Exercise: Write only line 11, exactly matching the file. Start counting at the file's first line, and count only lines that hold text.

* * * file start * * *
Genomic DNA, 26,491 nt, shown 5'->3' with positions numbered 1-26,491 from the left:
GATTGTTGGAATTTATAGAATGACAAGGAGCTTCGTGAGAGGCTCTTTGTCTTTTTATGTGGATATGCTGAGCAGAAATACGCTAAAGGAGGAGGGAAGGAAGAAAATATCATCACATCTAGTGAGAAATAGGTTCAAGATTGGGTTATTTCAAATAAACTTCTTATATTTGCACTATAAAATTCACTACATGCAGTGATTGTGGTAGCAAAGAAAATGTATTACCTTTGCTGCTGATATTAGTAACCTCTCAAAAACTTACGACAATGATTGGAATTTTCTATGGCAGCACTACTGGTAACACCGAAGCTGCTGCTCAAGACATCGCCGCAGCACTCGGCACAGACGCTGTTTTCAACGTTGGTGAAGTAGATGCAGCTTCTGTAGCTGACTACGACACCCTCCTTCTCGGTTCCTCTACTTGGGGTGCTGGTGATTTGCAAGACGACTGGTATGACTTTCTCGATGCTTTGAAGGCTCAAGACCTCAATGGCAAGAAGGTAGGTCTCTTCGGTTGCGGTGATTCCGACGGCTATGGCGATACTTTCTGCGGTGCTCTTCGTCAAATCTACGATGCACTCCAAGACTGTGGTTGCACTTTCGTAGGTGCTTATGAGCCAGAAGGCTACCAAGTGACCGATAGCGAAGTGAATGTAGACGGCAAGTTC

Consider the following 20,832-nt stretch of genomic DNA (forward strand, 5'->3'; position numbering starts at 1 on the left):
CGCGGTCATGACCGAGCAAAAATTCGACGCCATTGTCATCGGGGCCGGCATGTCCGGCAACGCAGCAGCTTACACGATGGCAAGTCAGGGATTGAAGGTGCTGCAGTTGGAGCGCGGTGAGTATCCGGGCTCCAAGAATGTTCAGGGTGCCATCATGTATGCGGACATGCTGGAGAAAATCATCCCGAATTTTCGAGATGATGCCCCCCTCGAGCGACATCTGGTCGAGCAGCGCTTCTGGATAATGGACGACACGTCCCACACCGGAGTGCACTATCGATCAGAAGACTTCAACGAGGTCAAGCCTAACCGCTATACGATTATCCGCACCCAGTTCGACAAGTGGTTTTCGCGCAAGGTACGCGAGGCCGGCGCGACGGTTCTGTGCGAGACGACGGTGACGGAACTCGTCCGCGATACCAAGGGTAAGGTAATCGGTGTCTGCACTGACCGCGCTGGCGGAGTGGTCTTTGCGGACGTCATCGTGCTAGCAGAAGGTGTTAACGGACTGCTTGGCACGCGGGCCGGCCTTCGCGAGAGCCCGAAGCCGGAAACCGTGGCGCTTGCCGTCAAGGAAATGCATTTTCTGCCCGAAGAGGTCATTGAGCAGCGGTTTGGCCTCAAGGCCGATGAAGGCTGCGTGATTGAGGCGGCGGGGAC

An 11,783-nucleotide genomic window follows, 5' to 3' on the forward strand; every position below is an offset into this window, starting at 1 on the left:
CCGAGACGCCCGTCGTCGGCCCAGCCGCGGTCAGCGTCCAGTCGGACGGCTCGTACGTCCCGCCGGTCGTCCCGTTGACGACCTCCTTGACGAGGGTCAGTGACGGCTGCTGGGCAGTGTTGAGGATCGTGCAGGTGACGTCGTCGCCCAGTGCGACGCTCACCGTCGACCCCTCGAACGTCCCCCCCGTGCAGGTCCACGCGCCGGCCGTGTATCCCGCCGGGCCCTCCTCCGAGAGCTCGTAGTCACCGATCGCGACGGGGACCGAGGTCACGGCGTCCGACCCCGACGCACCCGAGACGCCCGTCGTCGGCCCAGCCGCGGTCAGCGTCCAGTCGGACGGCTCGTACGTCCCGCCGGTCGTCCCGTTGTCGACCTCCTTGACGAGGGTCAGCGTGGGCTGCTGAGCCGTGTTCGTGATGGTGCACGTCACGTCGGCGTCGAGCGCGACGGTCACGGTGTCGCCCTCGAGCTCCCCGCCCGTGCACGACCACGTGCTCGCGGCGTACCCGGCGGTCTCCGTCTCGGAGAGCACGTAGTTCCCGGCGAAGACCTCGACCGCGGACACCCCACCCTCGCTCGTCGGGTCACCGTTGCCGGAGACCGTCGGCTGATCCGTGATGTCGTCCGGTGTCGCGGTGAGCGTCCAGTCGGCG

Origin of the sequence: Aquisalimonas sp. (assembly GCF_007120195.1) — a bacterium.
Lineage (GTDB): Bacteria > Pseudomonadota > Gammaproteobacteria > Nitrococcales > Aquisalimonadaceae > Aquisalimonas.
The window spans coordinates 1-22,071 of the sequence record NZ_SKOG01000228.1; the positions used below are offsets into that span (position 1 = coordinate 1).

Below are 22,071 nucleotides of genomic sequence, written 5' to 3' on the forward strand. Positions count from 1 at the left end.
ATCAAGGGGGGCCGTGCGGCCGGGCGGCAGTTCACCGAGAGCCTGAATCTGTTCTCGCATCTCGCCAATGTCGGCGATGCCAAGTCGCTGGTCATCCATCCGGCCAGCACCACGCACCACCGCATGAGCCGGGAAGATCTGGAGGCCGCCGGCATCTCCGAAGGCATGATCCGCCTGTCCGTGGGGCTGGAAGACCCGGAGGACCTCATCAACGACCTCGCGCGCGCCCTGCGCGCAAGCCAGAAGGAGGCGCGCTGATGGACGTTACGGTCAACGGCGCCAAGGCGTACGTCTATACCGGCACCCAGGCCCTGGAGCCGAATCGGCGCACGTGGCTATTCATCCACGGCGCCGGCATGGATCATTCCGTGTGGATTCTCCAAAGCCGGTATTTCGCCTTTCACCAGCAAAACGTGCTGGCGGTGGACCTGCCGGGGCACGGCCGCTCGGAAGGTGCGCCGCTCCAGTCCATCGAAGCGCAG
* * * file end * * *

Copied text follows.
ATCAAGGGGGGCCGTGCGGCCGGGCGGCAGTTCACCGAGAGCCTGAATCTGTTCTCGCATCTCGCCAATGTCGGCGATGCCAAGTCGCTGGTCATCCATCCGGCCAGCACCACGCACCACCGCATGAGCCGGGAAGATCTGGAGGCCGCCGGCATCTCCGAAGGCATGATCCGCCTGTCCGTGGGGCTGGAAGACCCGGAGGACCTCATCAACGACCTCGCGCGCGCCCTGCGCGCAAGCCAGAAGGAGGCGCGCTGATGGACGTTACGGTCAACGGCGCCAAGGCGTACGTCTATACCGGCACCCAGGCCCTGGAGCCGAATCGGCGCACGTGGCTATTCATCCACGGCGCCGGCATGGATCATTCCGTGTGGATTCTCCAAAGCCGGTATTTCGCCTTTCACCAGCAAAACGTGCTGGCGGTGGACCTGCCGGGGCACGGCCGCTCGGAAGGTGCGCCGCTCCAGTCCATCGAAGCGCAG